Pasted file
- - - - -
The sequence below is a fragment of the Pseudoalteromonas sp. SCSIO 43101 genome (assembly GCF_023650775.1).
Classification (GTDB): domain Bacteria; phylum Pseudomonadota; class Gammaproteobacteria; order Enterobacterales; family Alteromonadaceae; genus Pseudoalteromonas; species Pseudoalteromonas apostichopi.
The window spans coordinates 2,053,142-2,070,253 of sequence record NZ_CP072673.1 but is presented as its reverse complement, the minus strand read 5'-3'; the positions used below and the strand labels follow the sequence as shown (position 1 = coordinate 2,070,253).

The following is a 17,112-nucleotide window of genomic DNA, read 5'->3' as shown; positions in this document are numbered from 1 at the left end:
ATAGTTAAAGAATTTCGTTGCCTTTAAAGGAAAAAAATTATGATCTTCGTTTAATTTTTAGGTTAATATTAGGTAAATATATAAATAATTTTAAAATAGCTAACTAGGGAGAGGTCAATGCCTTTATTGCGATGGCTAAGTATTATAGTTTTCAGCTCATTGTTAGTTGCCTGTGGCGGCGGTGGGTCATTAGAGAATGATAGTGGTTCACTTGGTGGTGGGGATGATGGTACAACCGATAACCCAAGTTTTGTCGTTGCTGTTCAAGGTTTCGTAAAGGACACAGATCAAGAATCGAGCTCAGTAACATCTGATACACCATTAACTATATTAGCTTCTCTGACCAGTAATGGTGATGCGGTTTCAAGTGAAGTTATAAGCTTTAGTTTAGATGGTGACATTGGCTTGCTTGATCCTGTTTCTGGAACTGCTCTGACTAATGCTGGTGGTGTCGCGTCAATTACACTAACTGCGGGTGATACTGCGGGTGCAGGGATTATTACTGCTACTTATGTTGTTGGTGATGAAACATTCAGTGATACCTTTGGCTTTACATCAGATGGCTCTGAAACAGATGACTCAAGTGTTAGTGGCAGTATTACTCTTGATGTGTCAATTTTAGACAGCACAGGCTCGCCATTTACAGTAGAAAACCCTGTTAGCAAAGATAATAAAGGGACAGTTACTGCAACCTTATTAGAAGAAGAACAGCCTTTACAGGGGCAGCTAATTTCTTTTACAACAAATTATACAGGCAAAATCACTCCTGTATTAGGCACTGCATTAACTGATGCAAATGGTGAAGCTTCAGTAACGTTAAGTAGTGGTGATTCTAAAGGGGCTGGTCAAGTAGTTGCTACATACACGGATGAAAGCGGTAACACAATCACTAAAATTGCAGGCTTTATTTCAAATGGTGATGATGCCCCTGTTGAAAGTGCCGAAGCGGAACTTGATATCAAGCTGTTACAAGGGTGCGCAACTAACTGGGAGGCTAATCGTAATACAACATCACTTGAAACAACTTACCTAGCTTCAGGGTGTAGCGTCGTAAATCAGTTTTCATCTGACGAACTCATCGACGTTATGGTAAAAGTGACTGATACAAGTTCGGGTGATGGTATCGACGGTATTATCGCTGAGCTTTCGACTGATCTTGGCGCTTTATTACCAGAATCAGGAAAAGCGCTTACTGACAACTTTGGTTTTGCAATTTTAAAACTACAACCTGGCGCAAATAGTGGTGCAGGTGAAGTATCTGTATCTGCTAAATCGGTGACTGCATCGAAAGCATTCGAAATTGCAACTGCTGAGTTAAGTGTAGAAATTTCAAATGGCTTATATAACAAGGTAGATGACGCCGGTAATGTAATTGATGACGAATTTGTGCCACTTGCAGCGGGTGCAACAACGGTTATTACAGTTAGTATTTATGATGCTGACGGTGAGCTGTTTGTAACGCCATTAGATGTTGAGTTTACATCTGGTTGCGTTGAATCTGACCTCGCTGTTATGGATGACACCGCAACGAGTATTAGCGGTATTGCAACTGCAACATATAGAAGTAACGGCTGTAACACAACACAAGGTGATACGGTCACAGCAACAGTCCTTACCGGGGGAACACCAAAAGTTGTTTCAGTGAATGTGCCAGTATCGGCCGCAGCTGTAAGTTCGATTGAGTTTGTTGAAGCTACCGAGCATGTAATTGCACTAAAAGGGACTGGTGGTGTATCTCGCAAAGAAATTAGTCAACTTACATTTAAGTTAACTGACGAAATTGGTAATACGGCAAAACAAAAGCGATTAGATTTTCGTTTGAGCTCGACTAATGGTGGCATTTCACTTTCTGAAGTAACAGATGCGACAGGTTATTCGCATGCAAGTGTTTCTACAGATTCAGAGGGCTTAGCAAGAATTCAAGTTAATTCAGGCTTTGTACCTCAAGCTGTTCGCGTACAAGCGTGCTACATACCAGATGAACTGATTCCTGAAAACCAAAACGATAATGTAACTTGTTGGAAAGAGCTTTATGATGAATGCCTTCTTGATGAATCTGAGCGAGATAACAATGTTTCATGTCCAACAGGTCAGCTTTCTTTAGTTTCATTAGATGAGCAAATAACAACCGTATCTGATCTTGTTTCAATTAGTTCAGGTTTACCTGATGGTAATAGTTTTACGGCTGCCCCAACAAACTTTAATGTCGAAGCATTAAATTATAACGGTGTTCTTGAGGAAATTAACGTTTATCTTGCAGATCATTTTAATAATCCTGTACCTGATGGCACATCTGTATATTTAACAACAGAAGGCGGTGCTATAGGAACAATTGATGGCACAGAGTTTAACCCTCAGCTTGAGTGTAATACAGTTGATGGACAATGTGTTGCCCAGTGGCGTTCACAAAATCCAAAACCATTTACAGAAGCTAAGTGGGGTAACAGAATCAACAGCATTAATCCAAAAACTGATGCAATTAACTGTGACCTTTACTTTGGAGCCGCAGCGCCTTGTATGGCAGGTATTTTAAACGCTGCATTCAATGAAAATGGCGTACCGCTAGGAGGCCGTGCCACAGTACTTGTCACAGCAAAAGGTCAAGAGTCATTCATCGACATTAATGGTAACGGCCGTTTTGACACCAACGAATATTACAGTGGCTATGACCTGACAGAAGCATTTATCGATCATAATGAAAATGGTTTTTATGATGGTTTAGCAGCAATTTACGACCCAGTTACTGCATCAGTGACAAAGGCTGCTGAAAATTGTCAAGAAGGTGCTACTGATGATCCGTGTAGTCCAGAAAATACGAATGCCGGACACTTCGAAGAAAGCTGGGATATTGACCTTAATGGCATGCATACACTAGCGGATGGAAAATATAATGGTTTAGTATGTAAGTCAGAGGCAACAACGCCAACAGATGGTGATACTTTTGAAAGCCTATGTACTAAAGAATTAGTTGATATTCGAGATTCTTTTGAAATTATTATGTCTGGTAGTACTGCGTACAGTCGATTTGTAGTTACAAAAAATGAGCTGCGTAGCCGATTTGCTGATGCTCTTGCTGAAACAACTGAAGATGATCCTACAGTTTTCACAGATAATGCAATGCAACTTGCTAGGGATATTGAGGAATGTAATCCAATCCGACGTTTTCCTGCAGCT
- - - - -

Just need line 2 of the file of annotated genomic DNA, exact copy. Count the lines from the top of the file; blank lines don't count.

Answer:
Classification (GTDB): domain Bacteria; phylum Pseudomonadota; class Gammaproteobacteria; order Enterobacterales; family Alteromonadaceae; genus Pseudoalteromonas; species Pseudoalteromonas apostichopi.